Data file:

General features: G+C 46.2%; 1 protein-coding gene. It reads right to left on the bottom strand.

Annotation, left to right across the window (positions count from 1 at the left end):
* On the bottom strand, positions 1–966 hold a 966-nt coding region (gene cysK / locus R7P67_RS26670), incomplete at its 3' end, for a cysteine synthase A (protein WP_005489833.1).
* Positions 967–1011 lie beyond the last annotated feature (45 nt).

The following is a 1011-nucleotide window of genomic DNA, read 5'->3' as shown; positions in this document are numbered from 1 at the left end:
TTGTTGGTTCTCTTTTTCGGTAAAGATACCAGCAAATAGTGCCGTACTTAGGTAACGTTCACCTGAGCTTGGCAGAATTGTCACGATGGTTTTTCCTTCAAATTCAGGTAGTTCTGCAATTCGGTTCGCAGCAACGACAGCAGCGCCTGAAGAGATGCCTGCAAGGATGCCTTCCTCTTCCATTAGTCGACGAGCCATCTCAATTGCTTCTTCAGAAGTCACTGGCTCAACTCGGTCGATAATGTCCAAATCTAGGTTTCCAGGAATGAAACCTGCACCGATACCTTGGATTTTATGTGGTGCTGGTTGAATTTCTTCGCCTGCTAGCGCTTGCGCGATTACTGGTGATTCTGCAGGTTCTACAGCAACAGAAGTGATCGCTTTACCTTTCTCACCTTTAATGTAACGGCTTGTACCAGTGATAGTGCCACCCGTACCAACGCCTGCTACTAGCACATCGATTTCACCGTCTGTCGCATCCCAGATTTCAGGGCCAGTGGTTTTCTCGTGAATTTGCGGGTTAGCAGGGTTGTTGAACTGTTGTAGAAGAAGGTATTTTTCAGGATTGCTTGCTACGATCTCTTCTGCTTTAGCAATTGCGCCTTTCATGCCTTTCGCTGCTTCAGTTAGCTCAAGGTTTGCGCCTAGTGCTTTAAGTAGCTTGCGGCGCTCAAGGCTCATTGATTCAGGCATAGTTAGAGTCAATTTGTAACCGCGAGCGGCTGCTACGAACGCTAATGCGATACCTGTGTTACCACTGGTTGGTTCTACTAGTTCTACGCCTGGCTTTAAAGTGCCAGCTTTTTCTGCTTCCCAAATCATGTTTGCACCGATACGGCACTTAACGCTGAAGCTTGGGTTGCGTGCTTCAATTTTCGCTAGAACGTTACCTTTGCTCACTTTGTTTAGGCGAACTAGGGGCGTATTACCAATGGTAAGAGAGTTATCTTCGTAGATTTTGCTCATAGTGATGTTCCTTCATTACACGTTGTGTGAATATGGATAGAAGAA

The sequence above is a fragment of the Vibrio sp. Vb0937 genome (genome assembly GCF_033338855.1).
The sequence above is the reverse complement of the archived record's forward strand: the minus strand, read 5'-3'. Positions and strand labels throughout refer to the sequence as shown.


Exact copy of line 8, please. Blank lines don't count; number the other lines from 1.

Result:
The sequence above is the reverse complement of the archived record's forward strand: the minus strand, read 5'-3'. Positions and strand labels throughout refer to the sequence as shown.